Worry Warts, presented by Convergence Theatre at the 2019 SummerWorks Performance Festival, is an experience in two parts; the first, detailed in a previous review, included a short interview and activities about the things that keep your heart rate up and your eyes open at night.
The company then took the 147 recorded interviews and cut excerpts of them together to create a performance piece, or “sharing,” for the last weekend of the festival. Interviewees received a ticket to the performance, booked separately, with limited tickets available to others. It’s fascinating to hear what other people are nervous about, and the “sharing” feels like just that – an attempt to make us feel less alone in our fears.
Continue reading Worry Warts Performance (Convergence Theatre) 2019 SummerWorks Review
In Soulpepper‘s production of Art, Yasmina Reza’s 1994 one-act play which won the 1998 Tony for Best Play, friendships are threatened and the nature of art and creativity is questioned. Serge (Diego Matamoros) buys a very expensive painting that is the epitome of modern art: it appears to be, essentially, a blank, painted-white canvas, with a few white lines running across its expanse. Serge loves his painting, while Marc (Oliver Dennis) derides it. Yvan (Huse Madhavji) plays both sides, desperate to be the peacemaker and to be liked by both men.
Continue reading Review: Art (Soulpepper)
Zuppa Theatre Company’s The Archive of Missing Things is being put on as part of Summerworks 2019 at The Sanderson Library (327 Bathurst Street). It is an interactive theatre piece taking place in the library with other patrons there. This show an open-concept, it’s performed throughout the library rather than on a stage. It has a digital component as well as live action which all melds together incredibly.
I’ll say here that I think The Archive of Missing Things is one of the most incredible experiences with performance art that I’ve had in recent memory. There’s a great deal of mystery and intrigue woven in and thus, I do think the best experience one can have is going in blind as I did. If you want, stop reading now and just go experience this wonderfully thoughtful show.
Continue reading The Archive of Missing Things (Zuppa Theatre Company) 2019 Summerworks Review
Sometimes I see shows where, even after reading the SummerWorks 2019 program, I have no real idea what to expect– and they turn out to be among the ones that I love the most. Footnote Number 12 from Theatre Replacement / Spreafico Eckly certainly falls into this category. In the program it says “This monologue for two people asks you to observe a creature — a creature whose voice is being repeatedly modulated through digital means.” A creature? A monologue for two people? A digitally modulated voice? Could it possibly come together into something coherent, something wonderful? Yes!
Continue reading Footnote Number 12 (Theatre Replacement / Spreafico Eckly) 2019 SummerWorks Review
I Am A Genius Does Anyone Here Know Me is a piece of performance art, melded with storytelling. Created by Lois Brown and composer James O’Callaghan, it’s taking place as part of Summerworks 2019, and you can catch it at the Longboat Hall in The Great Hall.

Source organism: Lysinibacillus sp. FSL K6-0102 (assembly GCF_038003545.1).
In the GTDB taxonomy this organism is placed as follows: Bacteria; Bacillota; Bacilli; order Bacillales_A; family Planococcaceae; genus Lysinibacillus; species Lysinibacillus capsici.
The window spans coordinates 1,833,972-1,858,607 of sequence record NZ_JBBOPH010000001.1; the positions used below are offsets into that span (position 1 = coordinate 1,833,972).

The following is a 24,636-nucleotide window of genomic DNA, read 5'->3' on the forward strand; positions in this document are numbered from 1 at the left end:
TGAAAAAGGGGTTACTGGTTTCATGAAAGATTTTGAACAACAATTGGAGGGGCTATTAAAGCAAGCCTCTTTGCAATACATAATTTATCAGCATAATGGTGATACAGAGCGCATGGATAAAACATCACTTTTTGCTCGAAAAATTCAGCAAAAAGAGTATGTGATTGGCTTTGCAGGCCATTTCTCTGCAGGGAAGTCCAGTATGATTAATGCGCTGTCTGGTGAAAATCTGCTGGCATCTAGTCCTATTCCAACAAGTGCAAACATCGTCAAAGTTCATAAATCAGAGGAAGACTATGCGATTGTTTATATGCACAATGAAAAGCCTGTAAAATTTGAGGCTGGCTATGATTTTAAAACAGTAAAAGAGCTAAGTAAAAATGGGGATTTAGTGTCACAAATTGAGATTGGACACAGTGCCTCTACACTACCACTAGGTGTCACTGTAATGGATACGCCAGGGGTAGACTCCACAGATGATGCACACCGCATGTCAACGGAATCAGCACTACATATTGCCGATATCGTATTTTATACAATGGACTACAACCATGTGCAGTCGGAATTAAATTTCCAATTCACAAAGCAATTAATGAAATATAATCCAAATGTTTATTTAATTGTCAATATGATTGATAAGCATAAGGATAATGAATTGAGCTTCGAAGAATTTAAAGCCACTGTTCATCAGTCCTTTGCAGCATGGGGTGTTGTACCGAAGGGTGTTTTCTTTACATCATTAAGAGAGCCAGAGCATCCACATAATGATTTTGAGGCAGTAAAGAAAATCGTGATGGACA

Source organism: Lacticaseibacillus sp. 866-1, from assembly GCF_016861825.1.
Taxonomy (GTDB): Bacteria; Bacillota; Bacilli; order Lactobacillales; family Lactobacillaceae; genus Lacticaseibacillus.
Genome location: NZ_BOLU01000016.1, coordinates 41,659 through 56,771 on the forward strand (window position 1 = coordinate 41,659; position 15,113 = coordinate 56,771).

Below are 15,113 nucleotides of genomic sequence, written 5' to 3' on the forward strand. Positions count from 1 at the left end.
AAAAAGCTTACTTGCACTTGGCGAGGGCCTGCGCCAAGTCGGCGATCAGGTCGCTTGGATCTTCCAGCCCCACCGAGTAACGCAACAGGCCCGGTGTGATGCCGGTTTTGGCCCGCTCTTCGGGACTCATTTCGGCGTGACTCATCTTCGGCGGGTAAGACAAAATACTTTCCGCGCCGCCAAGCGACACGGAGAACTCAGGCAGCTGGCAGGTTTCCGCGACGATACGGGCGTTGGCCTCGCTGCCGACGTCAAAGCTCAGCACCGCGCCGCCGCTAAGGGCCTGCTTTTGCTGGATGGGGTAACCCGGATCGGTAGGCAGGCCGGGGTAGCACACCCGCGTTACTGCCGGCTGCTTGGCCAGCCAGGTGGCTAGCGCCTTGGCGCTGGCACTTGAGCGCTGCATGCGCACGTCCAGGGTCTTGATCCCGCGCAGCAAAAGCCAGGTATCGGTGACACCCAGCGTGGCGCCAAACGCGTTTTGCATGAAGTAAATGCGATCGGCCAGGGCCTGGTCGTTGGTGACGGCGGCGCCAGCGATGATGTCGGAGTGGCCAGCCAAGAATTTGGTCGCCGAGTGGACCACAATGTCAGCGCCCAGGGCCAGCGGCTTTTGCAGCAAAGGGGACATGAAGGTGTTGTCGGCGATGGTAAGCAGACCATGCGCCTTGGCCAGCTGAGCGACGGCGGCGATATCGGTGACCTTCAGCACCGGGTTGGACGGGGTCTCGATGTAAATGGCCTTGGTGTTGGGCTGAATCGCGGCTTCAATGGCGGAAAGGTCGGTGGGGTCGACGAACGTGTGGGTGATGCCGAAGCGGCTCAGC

Though this show isn’t the kind of thing I normally gravitate towards, it was a very satisfying experience. I also think it fulfilled what it set out to do, engage the audience in its sonic improvisations throughout. Continue reading I’m A Genius Does Anyone Here Know Me? (Lois Brown) 2019 SummerWorks Review
Performer Anand Rajaram was granted permission by author Rohinton Mistry to adapt his short novella The Scream to be performed at this year’s SummerWorks Festival. The results–especially if you are someone unfamiliar with the piece like me–are jarring, disconcerting and yet still charming.
Continue reading Rohinton Mistry’s The Scream (Anand Rajaram) 2019 SummerWorks Review
Two contemporary works of contrasting themes are brought to the 2019 SummerWorks Stage. One humorous and intimate, while the other is isolating and eerie, Des-Echoes and Fadeout are strong additions to the festival.
Starting with only a bar of light highlighting the lower half of her body, choreographer and performer Anne-Flore de Rochambeau, slowly begins to articulate only her hands and fingers in Fadeout. The movement is pained and precise as if to slowly explore the space for the first time.
Continue reading Des-Echoes (Daniel Bear Davis and Caro Novella) / Fadeout (Anne-Flore de Rochambeau) 2019 SummerWorks Review
The climbing summer heat and accompanying global conditions are giving lots of people cause for concern. Weaving that social anxiety into a dramatic narrative, Antarctica is being presented at The Theatre Centre as a SummerWorks 2019 production.
This piece, set in 2045, is about a hypothetical future. People from various world nations – all born in, or connected to Antarctica in some way – are tasked with trying to build a sort of “second chance” civilization in the wake of the climate crisis eroding society as we know it.
Continue reading Antarctica (Syrus Marcus Ware & Toronto Biennial of Art) SummerWorks 2019 Review